Cold, muddy water

I've always said that the toughest fishing in the world is when the water's cold and muddy. Nowhere was that more evident than on Lay Lake last weekend during the official practice period. It was by far the most difficult Classic practice I've ever fished.

I'm really disappointed. Usually after practice I have a pretty good idea of what I want to do when competition starts. That's not true this time. I'm struggling. I ran all over the place and never found any water that was above the middle 40-degree range. That's cold.

Nevertheless, you could catch them if the water was a little clearer. But, of course, it isn't. It's really muddy. All you have to do is look around and you'll understand why. Every creek or ditch you see is running with water. As it moves along it picks up sediment and dumps it into the lake. Heck, even the fields around here are full of standing water.

Some of the creeks might be starting to clear, but I don't think it's going to happen fast enough to help us much. Besides, the cold will continue no matter what. The weather forecast says it'll be in the middle 20s at night and no higher than the middle 30s during the day all the way through Thursday night. That won't help anything.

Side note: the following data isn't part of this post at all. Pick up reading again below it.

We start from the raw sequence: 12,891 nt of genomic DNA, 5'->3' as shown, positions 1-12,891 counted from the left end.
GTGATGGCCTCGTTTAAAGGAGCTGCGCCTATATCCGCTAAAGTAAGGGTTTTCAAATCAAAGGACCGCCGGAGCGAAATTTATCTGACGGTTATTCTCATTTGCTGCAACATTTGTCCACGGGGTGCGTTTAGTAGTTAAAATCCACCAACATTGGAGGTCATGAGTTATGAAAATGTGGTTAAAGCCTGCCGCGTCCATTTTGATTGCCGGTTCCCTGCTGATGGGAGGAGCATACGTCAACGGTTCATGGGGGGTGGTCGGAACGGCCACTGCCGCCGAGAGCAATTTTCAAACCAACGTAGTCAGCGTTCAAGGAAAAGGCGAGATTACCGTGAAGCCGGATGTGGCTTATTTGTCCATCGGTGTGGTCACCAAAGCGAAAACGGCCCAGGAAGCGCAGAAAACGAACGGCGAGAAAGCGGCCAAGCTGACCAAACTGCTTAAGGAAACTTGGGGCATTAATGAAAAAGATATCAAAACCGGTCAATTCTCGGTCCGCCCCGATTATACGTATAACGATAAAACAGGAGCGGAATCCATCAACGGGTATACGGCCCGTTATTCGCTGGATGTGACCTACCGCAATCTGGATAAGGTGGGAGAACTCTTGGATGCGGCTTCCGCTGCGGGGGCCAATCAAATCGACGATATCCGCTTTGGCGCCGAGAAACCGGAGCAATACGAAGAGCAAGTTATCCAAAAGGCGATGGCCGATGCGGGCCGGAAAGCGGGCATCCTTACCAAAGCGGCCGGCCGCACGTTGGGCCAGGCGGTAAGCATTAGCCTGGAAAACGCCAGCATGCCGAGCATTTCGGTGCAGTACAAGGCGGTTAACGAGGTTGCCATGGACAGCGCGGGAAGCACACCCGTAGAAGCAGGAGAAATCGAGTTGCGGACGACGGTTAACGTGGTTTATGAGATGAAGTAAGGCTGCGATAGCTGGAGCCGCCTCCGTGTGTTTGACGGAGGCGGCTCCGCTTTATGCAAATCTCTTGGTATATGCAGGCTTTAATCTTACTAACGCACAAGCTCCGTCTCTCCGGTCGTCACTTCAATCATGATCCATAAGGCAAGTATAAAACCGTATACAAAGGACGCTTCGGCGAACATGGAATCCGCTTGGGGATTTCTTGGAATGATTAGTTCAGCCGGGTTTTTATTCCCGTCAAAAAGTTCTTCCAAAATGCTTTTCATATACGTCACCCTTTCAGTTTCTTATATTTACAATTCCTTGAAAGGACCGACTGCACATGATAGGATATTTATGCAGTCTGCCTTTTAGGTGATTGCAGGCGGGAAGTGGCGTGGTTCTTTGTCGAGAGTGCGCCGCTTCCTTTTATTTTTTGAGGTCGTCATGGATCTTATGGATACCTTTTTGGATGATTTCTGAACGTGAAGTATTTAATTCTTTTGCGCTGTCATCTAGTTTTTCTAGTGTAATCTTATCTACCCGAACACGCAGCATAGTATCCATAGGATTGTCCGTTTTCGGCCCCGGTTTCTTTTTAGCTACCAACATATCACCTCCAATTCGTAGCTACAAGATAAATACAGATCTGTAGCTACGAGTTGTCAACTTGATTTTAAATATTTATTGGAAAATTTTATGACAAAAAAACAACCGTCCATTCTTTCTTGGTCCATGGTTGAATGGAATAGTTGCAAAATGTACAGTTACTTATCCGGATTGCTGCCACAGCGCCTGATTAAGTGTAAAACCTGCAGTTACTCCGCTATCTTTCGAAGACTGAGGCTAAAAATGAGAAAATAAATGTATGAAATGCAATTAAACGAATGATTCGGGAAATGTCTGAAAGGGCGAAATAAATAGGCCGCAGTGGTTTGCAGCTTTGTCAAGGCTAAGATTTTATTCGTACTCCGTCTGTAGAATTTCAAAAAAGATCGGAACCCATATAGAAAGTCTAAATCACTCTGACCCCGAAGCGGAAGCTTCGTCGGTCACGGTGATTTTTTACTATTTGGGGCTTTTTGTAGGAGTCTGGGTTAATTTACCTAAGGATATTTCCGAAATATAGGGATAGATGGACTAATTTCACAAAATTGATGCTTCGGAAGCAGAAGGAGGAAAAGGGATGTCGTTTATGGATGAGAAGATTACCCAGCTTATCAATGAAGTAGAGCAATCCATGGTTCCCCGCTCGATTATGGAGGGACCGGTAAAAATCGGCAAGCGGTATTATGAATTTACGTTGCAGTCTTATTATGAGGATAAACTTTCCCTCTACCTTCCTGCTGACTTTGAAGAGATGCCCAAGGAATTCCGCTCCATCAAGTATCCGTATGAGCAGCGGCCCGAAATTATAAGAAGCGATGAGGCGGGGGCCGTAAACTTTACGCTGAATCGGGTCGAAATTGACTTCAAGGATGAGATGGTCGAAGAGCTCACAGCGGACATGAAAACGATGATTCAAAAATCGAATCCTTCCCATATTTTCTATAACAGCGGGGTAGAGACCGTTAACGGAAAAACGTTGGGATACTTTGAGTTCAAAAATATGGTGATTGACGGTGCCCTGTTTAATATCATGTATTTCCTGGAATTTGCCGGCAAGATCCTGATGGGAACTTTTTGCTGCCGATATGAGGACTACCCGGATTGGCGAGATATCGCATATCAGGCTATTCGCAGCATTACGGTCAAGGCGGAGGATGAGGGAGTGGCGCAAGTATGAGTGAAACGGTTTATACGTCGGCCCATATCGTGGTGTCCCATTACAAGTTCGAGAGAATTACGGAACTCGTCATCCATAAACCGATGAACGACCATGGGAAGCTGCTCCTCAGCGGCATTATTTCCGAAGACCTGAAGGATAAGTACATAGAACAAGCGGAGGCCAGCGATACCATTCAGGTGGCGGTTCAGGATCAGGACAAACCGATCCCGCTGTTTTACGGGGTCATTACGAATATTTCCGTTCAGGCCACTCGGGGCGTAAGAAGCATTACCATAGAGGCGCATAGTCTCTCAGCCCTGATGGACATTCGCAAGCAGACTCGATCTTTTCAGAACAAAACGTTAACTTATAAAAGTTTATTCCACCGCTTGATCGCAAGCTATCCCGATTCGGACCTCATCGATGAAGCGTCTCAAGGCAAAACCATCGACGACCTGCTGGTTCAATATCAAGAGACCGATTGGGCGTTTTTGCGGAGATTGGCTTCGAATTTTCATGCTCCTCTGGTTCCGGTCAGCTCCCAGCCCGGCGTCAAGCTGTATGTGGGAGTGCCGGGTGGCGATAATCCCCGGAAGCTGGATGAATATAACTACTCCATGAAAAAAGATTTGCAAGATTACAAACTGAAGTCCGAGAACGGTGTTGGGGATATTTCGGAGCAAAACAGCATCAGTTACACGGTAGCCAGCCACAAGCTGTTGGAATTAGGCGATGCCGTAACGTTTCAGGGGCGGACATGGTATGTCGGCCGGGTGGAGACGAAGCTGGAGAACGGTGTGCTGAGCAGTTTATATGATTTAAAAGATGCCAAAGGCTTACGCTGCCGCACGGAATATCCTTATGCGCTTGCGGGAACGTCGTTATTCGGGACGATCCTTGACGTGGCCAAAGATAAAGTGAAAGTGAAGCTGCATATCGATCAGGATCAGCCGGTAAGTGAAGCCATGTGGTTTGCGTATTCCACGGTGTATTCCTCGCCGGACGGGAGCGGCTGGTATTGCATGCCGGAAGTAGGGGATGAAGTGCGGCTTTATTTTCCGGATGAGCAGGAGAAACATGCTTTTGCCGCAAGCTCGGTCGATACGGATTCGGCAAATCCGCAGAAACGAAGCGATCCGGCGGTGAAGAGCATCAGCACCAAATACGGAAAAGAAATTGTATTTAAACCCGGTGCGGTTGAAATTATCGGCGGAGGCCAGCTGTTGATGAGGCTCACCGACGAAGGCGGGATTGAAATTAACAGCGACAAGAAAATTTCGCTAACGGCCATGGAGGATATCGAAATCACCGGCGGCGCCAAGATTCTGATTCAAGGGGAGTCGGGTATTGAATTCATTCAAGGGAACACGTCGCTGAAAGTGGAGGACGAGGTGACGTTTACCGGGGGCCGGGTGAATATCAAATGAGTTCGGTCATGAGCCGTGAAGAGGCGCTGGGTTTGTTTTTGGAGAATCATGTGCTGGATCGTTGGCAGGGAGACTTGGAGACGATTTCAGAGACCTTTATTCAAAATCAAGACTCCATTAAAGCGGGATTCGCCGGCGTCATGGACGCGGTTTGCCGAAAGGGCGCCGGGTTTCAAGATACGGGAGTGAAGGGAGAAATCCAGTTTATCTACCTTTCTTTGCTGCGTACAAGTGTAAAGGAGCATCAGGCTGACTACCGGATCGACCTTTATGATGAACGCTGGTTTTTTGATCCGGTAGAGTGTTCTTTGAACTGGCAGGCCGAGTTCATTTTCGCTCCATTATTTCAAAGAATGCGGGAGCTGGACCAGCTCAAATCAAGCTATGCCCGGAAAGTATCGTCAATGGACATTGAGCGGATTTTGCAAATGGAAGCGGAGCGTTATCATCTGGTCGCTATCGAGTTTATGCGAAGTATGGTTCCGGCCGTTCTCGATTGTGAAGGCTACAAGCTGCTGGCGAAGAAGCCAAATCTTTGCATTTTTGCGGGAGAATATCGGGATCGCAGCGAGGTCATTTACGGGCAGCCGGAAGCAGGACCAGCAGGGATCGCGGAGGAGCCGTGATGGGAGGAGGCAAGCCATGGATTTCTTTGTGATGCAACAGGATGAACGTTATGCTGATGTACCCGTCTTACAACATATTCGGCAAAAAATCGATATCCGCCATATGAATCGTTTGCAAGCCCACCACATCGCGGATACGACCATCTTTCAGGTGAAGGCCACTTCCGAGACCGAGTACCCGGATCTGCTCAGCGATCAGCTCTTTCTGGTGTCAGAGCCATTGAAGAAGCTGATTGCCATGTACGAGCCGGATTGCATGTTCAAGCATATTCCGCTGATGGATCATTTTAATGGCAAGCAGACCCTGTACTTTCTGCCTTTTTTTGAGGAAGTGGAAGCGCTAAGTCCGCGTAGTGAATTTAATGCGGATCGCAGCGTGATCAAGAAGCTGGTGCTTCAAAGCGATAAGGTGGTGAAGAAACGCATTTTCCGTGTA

I saw a lot of fish on my electronics, but I'm not sure they were bass. They might have been something else. (That should be a clue as to how many of them I caught.) The thing to keep in mind, though, is that just because I had a tough practice doesn't mean the other guys did. I'm sure somebody caught them.

The guys who might be able to pull of a win later this week are those who are experienced at wintertime jig fishing. That's probably going to be the key to winning the 2010 Bassmaster Classic.

Experienced anglers who spend a lot of time fishing nasty winter conditions are going to be tough when the competition starts. Jeff Kriet and Mike McClelland are worth a close look. They both have a lot of wintertime experience and are really good with a jig. And, they fish real slow to begin with. All that will give them a huge advantage.

But every angler who launches on Friday morning can fish. They wouldn't be here if they couldn't. Any one of them can put together the winning combination. It's a matter of finding out what works. Don't count anybody out.

I've got to go now. I need to swap out a lot of my tackle and lures. Based on what I did — and didn't — accomplish in practice I know I need to make some changes. I only have a few hours on Wednesday to put something together so I can try to win this one.

Remember, it's all about the attitude.

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